NORTH Sea and west of Scotland fish stocks are far healthier than previously thought, according to a new study by Shetland’s NAFC Marine Centre.
The centre’s senior policy advisor Dr Ian Napier has examined all fish stocks around Scotland and discovered that most of them have increased substantially following an overall decline up until 2000.
He also concluded that the overall fish stock combining all species remained relatively stable despite large fluctuations in individual species.
The report has been seized upon by fishing leaders who have been angered by celebrity chef Hugh Fearnley-Whittingstall’s Fish Fight campaign against the level of catching taking place in UK waters.
Napier said he was surprised by the results he found after analysing a wide range of scientific reports published by the International Council for the Exploration of the Seas (ICES) whose advice underpins the annual quota setting talks in Brussels.
His study shows that North Sea cod stocks more than doubled between 2006 and 2012, while the quantity of plaice in the North Sea has tripled since 2004 and hake quadrupled in number over five years from 2006.
The increase can be partly explained by the 64 per cent decrease in fishing effort over the first decade of the millennium, which led to a 43 per cent drop in the amount of fish caught.
Napier said previous studies had focused on individual species and this was the first time a holistic view of the overall whitefish stock in Scottish waters had been taken.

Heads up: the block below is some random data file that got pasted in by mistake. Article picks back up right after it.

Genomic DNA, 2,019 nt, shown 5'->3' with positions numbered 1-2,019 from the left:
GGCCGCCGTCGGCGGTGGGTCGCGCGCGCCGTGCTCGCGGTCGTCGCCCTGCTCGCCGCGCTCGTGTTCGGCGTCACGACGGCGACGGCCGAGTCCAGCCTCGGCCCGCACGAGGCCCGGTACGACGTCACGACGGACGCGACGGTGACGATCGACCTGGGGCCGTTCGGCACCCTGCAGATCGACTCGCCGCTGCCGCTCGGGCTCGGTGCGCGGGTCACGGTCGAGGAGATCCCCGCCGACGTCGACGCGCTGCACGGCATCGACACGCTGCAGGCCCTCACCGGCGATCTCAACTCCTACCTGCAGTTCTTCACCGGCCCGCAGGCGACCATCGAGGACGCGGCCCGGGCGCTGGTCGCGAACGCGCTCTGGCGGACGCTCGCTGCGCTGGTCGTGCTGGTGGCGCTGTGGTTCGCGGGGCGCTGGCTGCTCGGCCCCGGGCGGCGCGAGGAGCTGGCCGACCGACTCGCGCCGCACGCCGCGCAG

“The extent to which some of these stocks had increased and also the extent to which they seemed to balance each other out came as a bit of a surprise,” he admitted.
“It did change my perception, but the industry will probably say that it confirmed what they already knew.”
He gave the example of the west of Scotland prawn stock reducing in recent years perhaps as a result of the increase in cod, which feed on them.
Shetland Fishermen’s Association chairman Leslie Tait welcomed the report, saying it countered the growing public perception that fish stocks were in a perilous state.
“These figures clearly show that far from being in a state of crisis, Scottish fish stocks are in a far healthier state than is often portrayed.
“This has been achieved through the innovations and substantial sacrifices made by Shetland and Scottish fishermen.
“We hope that everyone will recognise what has been achieved over the last decade.
“These figures show that consumers can have confidence in eating Scottish fish as a healthy and sustainable part of their diet.”
Scottish Fishermen’s Federation chief executive Bertie Armstrong added: “At a time when there is much alarmist and sensationalist misinformation about the state of our fish stocks, this report gives the true story of recovering seas and much reduced fishing effort.
“It will also give the public the reassurance that they can purchase Scottish seafood safe in the knowledge that it is being sustainably harvested under the careful stewardship of our hardworking fishermen.”
The full report can be found here.
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